On Saturday, two climbers were found dead, still roped together, on Stob Coire nam Beith in Glen Coe.
Tragedies like this happen every year, and the Bidean massif seems to cause more than its fair share of accidents. Back in 2013 an unfortunate run of incidents caused the British press to lose its head for a while – I wrote this article in response, urging a more level-headed reaction.
The latest tragedy has not caused such mass hysteria in the press (largely, I suspect, due to these calm words from Andy Nelson: ‘They had all the relevant equipment … nothing to suggest that they were ill-equipped or inexperienced’) but, still, if you visit the Daily Mail article on the incident the comments section is pretty ugly. I won’t link to it.
I think it’s very sad that the vast bulk of the British public only hears about mountaineering in the context of death. The reaction is predictable: there should be mandatory insurance, or putting rescuers’ lives at risk, or why not just ban climbing? These knee-jerk responses come from pure ignorance.
This time I won’t get on my high horse and try to use reason to change people’s minds. I’ll just share a simple anecdote of mine from Stob Coire nam Beith, the very cliff that killed those climbers on Saturday.
The North-West Gully of Stob Coire nam Beith
I’d been living in Glen Coe for over a year, but I still had a bit of a phobia about Stob Coire nam Beith. It wasn’t that it was hard to get to – the walk-in was shorter than Bidean’s. It wasn’t that the routes were difficult – the guide book showed several easy gullies. But something about the cliff put me off. It looked huge and menacing.
I set out to climb the NW Gully one beautiful morning in February 2010, and the entire day was an absolute delight from start to finish. I stood at the bottom of the route feeling apprehensive but I soon realised I had nothing to worry about.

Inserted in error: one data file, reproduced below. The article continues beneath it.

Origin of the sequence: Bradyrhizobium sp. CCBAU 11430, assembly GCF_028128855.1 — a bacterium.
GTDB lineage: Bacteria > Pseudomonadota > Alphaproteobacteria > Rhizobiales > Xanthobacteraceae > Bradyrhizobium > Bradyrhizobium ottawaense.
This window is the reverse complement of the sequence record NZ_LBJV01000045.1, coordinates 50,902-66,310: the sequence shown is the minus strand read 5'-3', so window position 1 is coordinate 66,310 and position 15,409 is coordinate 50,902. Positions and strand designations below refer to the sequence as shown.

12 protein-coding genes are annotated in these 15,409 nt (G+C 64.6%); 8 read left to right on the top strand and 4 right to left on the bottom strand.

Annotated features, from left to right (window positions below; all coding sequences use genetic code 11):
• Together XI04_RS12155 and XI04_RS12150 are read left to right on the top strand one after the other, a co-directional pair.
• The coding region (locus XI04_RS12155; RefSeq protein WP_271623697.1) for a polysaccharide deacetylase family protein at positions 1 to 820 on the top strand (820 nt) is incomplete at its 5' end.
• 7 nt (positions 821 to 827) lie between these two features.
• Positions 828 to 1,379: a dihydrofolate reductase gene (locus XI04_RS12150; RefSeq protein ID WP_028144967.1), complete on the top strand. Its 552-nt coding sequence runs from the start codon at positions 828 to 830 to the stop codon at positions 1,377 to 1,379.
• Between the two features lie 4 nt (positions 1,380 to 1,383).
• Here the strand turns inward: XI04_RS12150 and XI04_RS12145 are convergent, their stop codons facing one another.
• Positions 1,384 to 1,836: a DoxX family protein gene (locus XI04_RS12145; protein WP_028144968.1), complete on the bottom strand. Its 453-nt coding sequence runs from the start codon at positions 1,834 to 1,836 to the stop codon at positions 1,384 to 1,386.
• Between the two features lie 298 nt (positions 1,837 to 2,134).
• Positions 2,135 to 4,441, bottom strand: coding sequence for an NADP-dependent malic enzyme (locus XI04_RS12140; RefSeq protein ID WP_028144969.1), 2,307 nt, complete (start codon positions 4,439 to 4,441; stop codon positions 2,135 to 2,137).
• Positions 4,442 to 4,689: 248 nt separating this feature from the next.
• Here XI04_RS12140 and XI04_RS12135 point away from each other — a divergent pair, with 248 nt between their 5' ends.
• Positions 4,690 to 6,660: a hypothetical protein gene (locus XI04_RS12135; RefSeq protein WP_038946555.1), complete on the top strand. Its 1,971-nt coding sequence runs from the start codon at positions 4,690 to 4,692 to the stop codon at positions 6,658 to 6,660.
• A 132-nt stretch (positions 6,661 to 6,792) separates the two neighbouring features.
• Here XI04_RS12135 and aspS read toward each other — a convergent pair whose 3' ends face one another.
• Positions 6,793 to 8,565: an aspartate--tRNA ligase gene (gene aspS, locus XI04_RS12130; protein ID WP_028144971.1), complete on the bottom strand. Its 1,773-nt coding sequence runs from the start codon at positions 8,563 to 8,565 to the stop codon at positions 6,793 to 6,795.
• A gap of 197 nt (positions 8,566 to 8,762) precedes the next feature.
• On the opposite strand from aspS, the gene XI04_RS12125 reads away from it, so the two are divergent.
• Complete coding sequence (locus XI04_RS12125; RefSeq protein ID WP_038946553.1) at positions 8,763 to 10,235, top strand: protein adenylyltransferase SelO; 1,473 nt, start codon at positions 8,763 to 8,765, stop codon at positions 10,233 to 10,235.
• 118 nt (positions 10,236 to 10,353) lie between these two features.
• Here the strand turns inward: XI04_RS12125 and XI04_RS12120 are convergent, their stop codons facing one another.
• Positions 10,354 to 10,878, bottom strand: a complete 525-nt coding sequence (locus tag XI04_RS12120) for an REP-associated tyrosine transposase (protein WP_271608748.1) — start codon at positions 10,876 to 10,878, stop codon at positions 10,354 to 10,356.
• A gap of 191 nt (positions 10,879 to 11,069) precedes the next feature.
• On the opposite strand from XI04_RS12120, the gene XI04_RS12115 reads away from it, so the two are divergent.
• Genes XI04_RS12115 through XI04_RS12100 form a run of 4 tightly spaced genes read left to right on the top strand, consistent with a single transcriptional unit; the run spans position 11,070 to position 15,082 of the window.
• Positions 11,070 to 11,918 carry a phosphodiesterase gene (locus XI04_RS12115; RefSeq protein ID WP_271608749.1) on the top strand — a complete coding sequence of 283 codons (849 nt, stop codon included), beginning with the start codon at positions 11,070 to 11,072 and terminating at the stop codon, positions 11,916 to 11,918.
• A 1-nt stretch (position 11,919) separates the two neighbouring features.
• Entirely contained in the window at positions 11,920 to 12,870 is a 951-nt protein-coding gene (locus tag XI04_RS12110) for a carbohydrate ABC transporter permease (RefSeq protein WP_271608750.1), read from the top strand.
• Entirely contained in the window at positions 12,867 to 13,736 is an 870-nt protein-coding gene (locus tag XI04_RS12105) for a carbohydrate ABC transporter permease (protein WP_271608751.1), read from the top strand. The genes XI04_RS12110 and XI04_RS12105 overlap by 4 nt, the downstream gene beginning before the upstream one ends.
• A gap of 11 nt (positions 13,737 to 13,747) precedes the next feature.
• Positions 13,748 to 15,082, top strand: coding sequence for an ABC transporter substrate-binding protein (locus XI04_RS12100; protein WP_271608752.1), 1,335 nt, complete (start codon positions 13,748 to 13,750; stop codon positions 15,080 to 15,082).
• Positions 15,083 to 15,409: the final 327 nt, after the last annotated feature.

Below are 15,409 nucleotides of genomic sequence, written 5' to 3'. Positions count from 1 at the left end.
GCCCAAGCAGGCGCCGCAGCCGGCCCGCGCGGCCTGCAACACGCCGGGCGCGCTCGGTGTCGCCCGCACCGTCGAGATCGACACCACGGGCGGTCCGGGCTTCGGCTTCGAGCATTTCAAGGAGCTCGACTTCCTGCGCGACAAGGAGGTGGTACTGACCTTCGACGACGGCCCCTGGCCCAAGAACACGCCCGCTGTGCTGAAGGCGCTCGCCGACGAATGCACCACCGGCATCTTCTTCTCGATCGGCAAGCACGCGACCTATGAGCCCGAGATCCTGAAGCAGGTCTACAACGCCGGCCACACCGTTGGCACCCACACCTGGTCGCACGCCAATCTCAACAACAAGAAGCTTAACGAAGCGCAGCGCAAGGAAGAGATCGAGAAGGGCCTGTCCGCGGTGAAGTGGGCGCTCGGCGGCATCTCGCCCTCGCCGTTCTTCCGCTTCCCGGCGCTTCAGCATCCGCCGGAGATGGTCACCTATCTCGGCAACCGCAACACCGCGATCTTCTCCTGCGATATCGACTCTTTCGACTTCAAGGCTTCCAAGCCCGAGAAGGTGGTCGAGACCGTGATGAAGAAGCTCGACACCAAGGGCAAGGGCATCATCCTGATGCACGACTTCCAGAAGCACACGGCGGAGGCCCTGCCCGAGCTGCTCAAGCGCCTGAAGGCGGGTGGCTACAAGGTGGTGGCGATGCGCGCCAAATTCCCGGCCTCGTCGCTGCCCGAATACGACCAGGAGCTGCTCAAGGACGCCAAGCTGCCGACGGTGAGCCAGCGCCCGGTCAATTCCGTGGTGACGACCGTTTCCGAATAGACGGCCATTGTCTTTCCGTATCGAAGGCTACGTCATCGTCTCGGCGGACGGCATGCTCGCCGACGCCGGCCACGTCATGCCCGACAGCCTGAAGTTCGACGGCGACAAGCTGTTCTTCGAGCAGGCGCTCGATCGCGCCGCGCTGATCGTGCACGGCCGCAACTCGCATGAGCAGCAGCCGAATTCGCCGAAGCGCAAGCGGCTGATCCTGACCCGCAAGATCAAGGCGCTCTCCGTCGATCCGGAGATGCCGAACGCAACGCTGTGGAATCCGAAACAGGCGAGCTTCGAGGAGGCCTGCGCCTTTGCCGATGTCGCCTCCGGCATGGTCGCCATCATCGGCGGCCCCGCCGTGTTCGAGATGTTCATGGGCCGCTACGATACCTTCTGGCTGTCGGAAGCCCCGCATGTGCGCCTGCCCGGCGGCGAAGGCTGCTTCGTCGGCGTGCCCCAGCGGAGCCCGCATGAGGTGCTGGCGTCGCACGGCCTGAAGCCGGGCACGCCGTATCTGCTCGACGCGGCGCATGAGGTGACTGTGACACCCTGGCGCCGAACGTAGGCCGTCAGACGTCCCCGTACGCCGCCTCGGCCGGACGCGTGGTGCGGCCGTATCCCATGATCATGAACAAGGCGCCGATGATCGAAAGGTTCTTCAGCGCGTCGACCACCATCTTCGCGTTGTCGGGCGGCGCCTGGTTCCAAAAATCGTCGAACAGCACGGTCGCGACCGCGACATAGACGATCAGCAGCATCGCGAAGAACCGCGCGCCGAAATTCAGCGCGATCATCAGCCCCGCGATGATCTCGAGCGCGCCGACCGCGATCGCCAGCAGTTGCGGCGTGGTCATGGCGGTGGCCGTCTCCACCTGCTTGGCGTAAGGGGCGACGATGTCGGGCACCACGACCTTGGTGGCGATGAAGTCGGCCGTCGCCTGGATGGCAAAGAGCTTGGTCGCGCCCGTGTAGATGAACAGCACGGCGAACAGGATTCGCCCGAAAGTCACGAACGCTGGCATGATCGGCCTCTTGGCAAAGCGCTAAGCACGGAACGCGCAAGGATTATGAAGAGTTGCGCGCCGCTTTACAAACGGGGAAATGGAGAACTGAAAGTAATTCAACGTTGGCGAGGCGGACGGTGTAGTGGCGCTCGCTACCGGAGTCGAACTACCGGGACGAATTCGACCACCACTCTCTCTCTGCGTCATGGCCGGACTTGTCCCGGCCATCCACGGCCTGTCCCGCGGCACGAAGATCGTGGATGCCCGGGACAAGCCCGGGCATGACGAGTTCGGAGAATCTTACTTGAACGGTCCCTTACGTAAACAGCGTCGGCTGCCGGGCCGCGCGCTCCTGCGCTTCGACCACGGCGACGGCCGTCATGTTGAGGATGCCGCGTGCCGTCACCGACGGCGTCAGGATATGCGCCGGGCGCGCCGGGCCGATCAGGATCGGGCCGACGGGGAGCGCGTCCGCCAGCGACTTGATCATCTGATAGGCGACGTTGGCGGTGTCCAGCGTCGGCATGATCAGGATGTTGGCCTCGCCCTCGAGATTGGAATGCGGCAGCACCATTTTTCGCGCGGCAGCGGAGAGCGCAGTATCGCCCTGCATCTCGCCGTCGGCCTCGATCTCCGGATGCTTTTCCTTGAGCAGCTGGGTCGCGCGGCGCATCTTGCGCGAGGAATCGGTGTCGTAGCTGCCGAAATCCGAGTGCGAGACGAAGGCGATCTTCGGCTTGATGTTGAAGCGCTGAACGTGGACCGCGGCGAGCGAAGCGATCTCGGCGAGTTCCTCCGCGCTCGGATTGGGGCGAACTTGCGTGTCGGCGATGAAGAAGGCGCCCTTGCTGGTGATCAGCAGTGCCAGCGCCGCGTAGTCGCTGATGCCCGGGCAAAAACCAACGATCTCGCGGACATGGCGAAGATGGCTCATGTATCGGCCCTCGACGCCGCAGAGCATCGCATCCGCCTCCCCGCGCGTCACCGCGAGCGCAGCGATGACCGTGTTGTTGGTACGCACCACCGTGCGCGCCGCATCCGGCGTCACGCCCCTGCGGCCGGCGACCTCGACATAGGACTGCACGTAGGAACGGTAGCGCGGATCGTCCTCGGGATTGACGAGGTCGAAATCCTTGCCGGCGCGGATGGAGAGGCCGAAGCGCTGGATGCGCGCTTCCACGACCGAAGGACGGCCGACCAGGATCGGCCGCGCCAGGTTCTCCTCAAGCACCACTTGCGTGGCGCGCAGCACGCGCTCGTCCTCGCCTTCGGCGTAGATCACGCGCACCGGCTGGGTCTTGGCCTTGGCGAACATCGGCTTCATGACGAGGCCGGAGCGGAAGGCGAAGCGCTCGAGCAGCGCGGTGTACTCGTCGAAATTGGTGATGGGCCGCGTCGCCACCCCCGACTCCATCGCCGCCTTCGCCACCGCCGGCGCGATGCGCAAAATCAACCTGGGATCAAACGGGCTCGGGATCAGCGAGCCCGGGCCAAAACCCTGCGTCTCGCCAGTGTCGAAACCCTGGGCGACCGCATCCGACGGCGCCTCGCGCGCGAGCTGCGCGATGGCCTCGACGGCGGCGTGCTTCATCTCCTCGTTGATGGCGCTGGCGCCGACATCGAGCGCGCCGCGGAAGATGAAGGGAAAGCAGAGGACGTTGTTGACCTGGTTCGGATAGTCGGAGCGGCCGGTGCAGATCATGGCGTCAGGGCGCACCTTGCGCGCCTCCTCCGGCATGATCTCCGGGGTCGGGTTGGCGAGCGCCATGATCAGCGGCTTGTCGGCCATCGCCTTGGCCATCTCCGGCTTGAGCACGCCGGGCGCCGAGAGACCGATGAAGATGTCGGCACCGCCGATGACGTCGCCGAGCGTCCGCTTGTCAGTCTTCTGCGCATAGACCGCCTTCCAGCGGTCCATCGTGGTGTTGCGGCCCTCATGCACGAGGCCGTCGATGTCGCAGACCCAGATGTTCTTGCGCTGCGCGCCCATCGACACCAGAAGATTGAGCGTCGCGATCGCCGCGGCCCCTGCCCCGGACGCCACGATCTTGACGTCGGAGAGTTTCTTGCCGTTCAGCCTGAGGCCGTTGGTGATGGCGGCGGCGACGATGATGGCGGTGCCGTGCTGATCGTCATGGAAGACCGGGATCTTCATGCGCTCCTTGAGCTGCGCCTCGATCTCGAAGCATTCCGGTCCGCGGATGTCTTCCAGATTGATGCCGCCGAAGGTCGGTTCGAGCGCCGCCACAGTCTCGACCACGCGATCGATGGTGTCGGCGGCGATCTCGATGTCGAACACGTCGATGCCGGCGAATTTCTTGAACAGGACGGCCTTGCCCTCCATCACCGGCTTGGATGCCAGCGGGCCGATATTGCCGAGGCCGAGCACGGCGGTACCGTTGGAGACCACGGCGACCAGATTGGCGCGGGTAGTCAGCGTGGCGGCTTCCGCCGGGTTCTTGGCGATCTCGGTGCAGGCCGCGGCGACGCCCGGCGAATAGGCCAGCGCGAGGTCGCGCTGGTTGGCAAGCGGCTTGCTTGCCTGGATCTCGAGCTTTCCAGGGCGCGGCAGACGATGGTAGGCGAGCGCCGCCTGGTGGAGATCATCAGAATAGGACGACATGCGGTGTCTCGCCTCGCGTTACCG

Hundreds of metres of easy snow, punctuated by a few friendly ice steps, led me to the broad shoulder near the summit of the mountain where views of Stob Coire nam Beith’s neighbouring mountains opened up in all their glory. It was a great morning to be alive. Nobody else was on the mountain; I had it all to myself.
When I got to the summit cairn, I planted my ice axe in the snow on a whim and took a picture that would come to symbolise the time I spent living and adventuring in Glen Coe. It’s no accident that a crop from this photo is still the profile picture for the Glencoe Mountaineer Facebook community.
That simplest of days on Stob Coire nam Beith is one of the best I have ever spent in the British hills. I had transformed my apprehension of a mountain into pure delight, pure enjoyment, and the memory of it glows brightly for me six years later. Only the best moments in life have such staying power. If you doubt why people go into the hills, this is why.
Mountaineering is dangerous, but it is also a thing of pure beauty. Everyone climbs for different reasons, but for me it isn’t about ego, or proving something to others; it’s all about the appreciation of the natural world.
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